How many of us would be able to remain calm and, in the face of certain death, carry out brave acts?
The bombing in Boston for the marathon, the felling of the New York Trade Centre twin towers and their immediate aftermath, when so many rushed into the hidden depths of the smoke to attempt to help people, informs the thought that many people certainly have the courage of their convictions.
They believed that even in the face of death and the terrible odds that may lie against us that there is the promise of life; and that if one life is saved it has been worth the doing.
ANZAC Day – 25th April each year has in many ways now become jointly Australia and New Zealand’s most important historical occasion, more than any other day.
It marks the anniversary of the first major military action fought in 1915 by Australian and New Zealand forces together during World War 1 (1914-1918).
It is an event about the past that speaks strongly to the present and, in a very powerful way.
When war broke out in 1914 in Europe Australia had only been established as a Federal Commonwealth for thirteen years, very young in the great scheme of such nationalizing events.
Our Government of the time, and its people, still looked to England for guidance and leadership in matters on an international scale. It was keen to confirm its place in the Commonwealth of Nations, those founded under a British aegis, as well as establish an ongoing dialogue with all the other nations of the world on both a diplomatic and economic playing field, so that they could secure the future of our new nation.
When the call came for Australian and New Zealand men to bear arms and band together like brothers to capture the Dardanelles, the gateway to the Bosphorus and Black Sea, as well as defend the values and ideas of liberty on which our nation had been founded, they did not hesitate.
They volunteered in their droves, leaving behind their loved ones as they set out on an overseas mission that would eventually involve a great deal of sacrifice, hardship and horror.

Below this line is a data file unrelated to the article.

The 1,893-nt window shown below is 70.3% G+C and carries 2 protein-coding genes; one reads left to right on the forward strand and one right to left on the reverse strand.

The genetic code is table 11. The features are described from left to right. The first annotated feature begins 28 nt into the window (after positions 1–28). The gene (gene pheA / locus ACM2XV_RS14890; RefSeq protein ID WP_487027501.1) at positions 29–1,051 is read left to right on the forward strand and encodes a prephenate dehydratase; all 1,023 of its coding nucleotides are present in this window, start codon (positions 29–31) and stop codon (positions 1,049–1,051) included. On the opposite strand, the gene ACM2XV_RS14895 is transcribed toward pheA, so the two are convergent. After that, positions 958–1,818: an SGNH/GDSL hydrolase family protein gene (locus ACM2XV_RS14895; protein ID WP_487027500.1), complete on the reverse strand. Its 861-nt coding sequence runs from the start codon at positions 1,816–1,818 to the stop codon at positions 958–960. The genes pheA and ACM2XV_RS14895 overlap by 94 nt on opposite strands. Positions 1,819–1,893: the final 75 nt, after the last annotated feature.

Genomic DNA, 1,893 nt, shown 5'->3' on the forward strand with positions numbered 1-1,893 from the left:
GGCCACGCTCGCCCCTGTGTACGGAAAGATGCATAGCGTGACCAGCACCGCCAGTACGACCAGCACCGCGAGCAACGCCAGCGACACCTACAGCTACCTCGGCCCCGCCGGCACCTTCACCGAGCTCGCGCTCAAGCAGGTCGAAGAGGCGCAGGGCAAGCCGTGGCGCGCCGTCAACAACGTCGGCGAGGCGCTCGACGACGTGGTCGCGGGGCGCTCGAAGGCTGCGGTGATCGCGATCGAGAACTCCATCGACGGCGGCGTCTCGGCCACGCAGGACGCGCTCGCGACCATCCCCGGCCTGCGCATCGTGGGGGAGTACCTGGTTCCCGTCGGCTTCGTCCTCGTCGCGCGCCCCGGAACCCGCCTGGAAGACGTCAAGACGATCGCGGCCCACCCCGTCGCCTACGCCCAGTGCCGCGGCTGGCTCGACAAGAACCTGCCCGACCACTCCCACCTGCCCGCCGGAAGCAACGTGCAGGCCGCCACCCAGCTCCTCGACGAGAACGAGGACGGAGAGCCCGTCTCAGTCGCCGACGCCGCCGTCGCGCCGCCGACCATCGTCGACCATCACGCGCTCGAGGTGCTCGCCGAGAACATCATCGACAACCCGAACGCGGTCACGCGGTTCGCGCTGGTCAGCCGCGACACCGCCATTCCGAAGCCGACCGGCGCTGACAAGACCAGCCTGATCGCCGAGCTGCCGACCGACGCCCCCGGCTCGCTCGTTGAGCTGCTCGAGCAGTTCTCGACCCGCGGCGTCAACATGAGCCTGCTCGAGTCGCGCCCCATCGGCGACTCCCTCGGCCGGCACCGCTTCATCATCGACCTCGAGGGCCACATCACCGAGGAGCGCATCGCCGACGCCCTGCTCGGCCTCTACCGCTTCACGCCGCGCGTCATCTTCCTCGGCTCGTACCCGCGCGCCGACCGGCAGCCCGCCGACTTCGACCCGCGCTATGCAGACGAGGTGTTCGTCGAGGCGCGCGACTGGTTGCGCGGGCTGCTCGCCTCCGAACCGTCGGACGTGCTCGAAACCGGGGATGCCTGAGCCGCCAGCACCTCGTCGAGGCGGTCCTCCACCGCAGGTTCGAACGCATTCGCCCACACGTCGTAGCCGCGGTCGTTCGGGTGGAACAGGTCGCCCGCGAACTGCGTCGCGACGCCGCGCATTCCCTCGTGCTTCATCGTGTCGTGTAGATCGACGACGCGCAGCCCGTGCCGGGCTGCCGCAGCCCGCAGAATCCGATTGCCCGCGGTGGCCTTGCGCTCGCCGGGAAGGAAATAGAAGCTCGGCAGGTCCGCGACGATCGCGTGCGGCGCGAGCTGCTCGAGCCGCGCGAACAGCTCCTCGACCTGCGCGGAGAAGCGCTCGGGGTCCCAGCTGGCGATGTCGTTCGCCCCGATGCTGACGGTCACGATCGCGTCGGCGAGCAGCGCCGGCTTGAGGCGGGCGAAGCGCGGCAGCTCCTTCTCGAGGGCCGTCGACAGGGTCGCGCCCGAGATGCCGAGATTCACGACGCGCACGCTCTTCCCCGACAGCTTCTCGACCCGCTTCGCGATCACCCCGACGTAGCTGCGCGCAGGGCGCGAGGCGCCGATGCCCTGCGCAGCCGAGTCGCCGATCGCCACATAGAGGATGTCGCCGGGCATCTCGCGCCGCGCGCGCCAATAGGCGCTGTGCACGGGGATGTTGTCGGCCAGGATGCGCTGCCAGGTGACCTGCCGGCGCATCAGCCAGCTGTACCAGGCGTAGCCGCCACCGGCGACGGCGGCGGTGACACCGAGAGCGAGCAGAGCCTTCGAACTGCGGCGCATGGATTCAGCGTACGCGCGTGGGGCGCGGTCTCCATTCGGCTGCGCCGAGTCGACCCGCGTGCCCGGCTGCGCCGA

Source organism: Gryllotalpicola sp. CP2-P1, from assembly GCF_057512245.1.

The story of the ANZAC spirit is a story about faith in action and how, if we allow, it will not only move mountains but also warm the heart far beyond the reach of life, or even death.
It happened at a time when stoicism was integral to the character of the Aussie soldier, and when leaders of men attempted previously unknown and unimaginable feats of bravery, supported by their troops who believed in freedom for all.
They bore all without complaint, displaying a strength of right and purpose that was emboldening to all those around them; conspicuous gallantry, devotion to duty, caring for others and believing in a cause way beyond self.
What is it that today distinguishes the ANZAC from other men throughout history who have gone to war?
Why is it that we still commemorate their journey, rather than say those who have served and are still serving in other hot spots around the world in contemporary times?
Is it that because they have now come to represent, after years of marches and services to commemorate their courage, a spirit internally that we all strive to obtain; one that never gives in to fear, to violence or to man’s inhumanity to man?
A failure in terms of its military objective, the campaign that took place on the west coast of Gallipoli was a triumph of the spirit. It became the ultimate field on which many laid down their lives for reasons far beyond what the eye could see.
It was about knowing what might happen if they did not do their best that was at the heart of the matter.
During the months before they had gone to Gallipoli the soldiers of the ANZAC corps were camped in the sand beneath the pyramids in Egypt where they were trained before moving onto the western front. This is why they gave the name ‘Sphinx’ to a prominent landform above North Beach where they landed.